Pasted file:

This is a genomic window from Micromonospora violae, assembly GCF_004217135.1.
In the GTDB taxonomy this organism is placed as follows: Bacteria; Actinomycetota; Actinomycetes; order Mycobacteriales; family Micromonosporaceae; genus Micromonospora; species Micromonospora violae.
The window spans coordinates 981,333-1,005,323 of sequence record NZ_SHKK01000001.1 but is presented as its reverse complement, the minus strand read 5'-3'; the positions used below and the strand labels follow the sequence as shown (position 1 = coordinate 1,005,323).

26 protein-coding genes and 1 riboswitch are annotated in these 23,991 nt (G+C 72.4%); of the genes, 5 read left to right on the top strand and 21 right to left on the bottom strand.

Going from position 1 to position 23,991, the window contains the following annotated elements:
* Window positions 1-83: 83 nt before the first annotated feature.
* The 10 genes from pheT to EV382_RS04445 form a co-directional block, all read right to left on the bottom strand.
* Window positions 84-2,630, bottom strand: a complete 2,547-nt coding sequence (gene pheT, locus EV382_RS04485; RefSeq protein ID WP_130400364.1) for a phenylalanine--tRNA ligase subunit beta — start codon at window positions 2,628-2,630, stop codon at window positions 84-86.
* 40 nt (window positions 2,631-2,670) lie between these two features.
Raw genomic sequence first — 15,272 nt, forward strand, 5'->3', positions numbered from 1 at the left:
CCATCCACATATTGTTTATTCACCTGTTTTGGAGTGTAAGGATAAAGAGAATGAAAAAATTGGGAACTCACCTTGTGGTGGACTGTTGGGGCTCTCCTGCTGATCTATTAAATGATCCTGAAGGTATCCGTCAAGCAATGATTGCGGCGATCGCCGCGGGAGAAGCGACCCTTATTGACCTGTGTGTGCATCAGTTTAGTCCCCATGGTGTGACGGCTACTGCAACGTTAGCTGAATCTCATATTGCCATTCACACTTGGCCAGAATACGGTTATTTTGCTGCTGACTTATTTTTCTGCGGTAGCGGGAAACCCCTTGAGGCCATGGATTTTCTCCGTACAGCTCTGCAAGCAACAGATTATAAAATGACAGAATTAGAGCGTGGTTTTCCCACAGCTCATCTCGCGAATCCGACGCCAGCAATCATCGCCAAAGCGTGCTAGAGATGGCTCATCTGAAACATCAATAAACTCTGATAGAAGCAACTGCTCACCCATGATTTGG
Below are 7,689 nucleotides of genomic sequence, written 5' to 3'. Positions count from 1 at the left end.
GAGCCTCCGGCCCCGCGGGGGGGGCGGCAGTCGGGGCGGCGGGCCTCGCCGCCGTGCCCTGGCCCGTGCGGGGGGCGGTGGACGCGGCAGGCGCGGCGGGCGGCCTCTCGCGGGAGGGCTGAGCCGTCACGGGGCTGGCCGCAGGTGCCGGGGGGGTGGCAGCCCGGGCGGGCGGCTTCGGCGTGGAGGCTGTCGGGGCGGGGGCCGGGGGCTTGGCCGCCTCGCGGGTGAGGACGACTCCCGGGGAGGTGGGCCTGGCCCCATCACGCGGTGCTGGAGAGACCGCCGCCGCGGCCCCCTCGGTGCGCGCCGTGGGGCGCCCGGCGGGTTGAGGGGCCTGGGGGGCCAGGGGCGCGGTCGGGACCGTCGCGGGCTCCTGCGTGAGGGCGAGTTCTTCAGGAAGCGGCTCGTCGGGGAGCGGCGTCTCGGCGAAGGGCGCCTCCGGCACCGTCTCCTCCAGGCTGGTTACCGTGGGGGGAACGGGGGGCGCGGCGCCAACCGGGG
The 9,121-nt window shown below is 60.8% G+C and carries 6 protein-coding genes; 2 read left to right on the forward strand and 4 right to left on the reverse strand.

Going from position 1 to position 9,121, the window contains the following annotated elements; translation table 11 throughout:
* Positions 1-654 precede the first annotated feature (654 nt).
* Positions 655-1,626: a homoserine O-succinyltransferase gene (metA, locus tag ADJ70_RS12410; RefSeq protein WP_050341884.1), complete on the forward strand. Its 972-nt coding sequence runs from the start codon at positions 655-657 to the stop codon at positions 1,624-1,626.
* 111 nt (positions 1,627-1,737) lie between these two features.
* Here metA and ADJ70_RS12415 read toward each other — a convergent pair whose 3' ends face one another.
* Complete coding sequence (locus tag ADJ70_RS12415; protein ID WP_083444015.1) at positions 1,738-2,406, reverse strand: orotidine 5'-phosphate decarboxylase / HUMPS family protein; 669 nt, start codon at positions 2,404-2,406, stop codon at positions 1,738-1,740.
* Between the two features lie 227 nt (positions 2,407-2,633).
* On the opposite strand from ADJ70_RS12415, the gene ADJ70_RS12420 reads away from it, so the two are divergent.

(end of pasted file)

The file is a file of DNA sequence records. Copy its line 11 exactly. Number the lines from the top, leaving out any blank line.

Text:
CCATCCACATATTGTTTATTCACCTGTTTTGGAGTGTAAGGATAAAGAGAATGAAAAAATTGGGAACTCACCTTGTGGTGGACTGTTGGGGCTCTCCTGCTGATCTATTAAATGATCCTGAAGGTATCCGTCAAGCAATGATTGCGGCGATCGCCGCGGGAGAAGCGACCCTTATTGACCTGTGTGTGCATCAGTTTAGTCCCCATGGTGTGACGGCTACTGCAACGTTAGCTGAATCTCATATTGCCATTCACACTTGGCCAGAATACGGTTATTTTGCTGCTGACTTATTTTTCTGCGGTAGCGGGAAACCCCTTGAGGCCATGGATTTTCTCCGTACAGCTCTGCAAGCAACAGATTATAAAATGACAGAATTAGAGCGTGGTTTTCCCACAGCTCATCTCGCGAATCCGACGCCAGCAATCATCGCCAAAGCGTGCTAGAGATGGCTCATCTGAAACATCAATAAACTCTGATAGAAGCAACTGCTCACCCATGATTTGG